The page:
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ERIC Digest


Fostering Resilience in Children

Bonnie Benard

EDO-PS-95-9
August 1995


This digest summarizes a growing body of international, cross-cultural, longitudinal studies that provide scientific evidence that many youth--even those with multiple and severe risks in their lives--can develop into "confident, competent, and caring adults" (Werner & Smith, 1992); and discusses the critical role schools can play in this process.

The Nature of Resilience

Some longitudinal studies, several of which follow individuals over the course of a lifespan, have consistently documented that between half and two-thirds of children growing up in families with mentally ill, alcoholic, abusive, or criminally involved parents or in poverty-stricken or war-torn communities do overcome the odds and turn a life trajectory of risk into one that manifests "resilience," the term used to describe a set of qualities that foster a process of successful adaptation and transformation despite risk and adversity. Resilience research validates prior research and theory in human development that has clearly established the biological imperative for growth and development that exists in the human organism and that unfolds naturally in the presence of certain environmental characteristics. We are all born with an innate capacity for resilience, by which we are able to develop social competence, problem-solving skills, a critical consciousness, autonomy, and a sense of purpose.

Social competence includes qualities such as responsiveness, especially the ability to elicit positive responses from others; flexibility, including the ability to move between different cultures; empathy; communication skills; and a sense of humor. Problem-solving skills encompass the ability to plan; to be resourceful in seeking help from others; and to think critically, creatively, and reflectively. In the development of a critical consciousness, a reflective awareness of the structures of oppression (be it from an alcoholic parent, an insensitive school, or a racist society) and creating strategies for overcoming them has been key.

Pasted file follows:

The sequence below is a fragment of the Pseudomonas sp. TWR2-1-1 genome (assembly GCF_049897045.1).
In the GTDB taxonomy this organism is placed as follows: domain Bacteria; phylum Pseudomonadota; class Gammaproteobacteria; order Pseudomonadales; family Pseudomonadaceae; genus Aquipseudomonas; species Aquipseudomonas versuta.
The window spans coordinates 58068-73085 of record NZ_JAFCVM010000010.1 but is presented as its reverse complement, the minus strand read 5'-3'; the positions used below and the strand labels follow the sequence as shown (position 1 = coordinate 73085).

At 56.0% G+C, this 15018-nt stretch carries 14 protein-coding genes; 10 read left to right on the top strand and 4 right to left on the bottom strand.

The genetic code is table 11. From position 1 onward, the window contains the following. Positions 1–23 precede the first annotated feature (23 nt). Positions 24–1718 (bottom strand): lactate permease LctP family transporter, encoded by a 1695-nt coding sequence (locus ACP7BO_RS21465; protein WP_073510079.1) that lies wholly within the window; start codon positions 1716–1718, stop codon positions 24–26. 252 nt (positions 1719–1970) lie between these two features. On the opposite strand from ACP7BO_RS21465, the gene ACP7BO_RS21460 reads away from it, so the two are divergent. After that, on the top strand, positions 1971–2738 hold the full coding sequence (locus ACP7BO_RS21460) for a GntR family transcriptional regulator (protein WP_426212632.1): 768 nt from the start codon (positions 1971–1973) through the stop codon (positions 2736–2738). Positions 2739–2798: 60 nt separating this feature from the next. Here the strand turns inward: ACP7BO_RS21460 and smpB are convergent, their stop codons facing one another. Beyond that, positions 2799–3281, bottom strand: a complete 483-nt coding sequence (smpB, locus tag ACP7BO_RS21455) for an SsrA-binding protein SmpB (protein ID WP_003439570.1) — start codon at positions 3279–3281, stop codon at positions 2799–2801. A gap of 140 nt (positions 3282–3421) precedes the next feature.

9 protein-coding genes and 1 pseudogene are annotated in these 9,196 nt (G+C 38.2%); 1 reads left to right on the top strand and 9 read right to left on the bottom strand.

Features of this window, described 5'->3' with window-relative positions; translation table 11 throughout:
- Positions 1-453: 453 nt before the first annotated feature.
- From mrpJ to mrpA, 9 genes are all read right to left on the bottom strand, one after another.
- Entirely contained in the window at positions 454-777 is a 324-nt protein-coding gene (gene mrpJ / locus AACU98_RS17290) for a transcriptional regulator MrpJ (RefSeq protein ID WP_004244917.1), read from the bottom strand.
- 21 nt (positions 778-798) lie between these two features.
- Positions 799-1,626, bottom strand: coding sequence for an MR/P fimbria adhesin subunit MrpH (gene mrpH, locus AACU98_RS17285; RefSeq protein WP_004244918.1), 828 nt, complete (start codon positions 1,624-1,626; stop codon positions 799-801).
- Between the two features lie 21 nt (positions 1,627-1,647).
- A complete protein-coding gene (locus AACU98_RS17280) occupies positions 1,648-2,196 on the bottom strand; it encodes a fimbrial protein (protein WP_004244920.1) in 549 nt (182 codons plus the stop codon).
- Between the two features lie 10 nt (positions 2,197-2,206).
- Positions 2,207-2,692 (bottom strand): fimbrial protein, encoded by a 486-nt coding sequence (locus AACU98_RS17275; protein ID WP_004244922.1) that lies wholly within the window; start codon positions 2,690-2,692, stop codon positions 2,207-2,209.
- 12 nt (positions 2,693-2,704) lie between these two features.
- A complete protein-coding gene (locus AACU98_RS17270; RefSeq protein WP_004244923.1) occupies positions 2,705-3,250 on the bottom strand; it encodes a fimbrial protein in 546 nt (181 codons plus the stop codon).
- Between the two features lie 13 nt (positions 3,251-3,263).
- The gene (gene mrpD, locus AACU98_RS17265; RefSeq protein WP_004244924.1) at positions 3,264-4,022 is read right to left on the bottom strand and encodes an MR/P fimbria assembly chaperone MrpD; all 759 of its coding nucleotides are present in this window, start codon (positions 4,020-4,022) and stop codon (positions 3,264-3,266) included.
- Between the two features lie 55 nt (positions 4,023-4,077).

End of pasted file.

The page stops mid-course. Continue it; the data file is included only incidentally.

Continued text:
Autonomy is having a sense of one's own identity and an ability to act independently and to exert some control over one's environment, including a sense of task mastery, internal locus of control, and self-efficacy. The development of resistance (refusing to accept negative messages about oneself) and of detachment (distancing oneself from dysfunction) serves as a powerful protector of autonomy. Lastly, resilience is manifested in having a sense of purpose and a belief in a bright future, including goal direction, educational aspirations, achievement motivation, persistence, hopefulness, optimism, and spiritual connectedness.

From this research on resilience, from the literature on school effectiveness (Comer, 1984; Edmonds, 1986; Rutter et al., 1979), and from a rich body of ethnographic studies in which we hear the voices of youth, families, and teachers explaining their successes and failures (Heath & McLaughlin, 1993; Weis & Fine, 1993), a clear picture emerges of those characteristics of the family, school, and community environments that may alter or even reverse expected negative outcomes and enable individuals to circumvent life stressors and manifest resilience despite risk. These "protective factors" or "protective processes" can be grouped into three major categories: caring and supportive relationships, positive and high expectations, and opportunities for meaningful participation.

Caring Relationships